Tuesday, June 30, 2009

FBAR Filing Requirement Includes Private Investment Funds - IRS Extends Filing Deadline For Certain Filers Without Penalty

Generally, any U.S. person (including any U.S. tax-exempt entity) is required to file a Report of Foreign Bank and Financial Accounts (FBARs) if it has a financial interest in, or signature or other authority over, one or more foreign financial account(s) and the aggregate value of such account(s) exceeds $10,000 at any time during the year. The Internal Revenue Service (IRS) recently clarified on a conference call that, for purposes of FBAR reporting requirements, a "foreign financial account" includes an offshore investment in hedge funds [the audio of the entire conference call is available here]. This could have broad implications for any U.S. person who (i) invests in an offshore private investment fund, (ii) owns more than 50% of an entity (e.g., a feeder fund) that invests into an offshore private investment fund, or (iii) receives any other financial interest in an offshore investment fund (including its investment manager).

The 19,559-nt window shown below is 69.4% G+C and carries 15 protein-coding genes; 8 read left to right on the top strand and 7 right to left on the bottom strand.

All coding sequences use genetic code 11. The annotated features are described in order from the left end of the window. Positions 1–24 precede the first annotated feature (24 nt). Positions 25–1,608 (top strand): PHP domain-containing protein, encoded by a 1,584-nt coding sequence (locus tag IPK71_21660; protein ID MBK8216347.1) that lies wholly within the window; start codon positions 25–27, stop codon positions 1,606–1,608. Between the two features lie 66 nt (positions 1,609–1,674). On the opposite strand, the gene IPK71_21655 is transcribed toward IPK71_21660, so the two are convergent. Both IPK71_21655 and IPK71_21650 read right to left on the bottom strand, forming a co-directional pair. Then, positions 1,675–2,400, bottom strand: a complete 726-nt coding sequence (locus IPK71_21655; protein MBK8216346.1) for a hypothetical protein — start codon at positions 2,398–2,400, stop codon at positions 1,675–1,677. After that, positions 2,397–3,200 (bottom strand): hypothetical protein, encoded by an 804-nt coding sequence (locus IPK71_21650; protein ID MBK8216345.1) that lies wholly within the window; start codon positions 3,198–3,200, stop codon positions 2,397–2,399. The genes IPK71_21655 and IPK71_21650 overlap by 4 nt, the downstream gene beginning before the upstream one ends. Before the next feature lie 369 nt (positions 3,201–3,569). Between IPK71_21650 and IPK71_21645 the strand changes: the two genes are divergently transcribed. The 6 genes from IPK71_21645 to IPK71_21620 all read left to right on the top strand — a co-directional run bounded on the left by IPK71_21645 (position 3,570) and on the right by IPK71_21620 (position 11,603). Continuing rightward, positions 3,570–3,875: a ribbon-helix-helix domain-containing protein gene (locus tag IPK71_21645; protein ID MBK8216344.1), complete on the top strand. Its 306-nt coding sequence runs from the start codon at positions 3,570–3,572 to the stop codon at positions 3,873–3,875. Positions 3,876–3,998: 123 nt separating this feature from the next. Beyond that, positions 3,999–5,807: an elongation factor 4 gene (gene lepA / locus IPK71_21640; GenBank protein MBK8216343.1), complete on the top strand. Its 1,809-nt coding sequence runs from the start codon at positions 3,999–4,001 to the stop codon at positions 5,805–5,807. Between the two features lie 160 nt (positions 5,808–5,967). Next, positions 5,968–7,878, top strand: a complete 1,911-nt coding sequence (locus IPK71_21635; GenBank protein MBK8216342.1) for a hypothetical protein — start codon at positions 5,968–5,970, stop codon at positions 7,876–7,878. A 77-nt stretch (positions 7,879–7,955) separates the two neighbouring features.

Additionally, the IRS effectively extended the filing deadline for 2008 FBARs to September 23, 2009 for two categories of U.S. persons. The first relates to U.S. taxpayers who reported and paid taxes on all their 2008 taxable income but only recently learned of the FBAR filing obligation and could not timely gather all necessary information. These U.S. taxpayers may be eligible for the extended deadline if certain other requirements are met (including providing a statement and copies of tax returns to the IRS). Other U.S. persons who are required to file FBARs with respect to a foreign financial account may be eligible for the extended deadline only if all 2008 taxable income with respect to the accounts is timely reported and certain other requirements are met.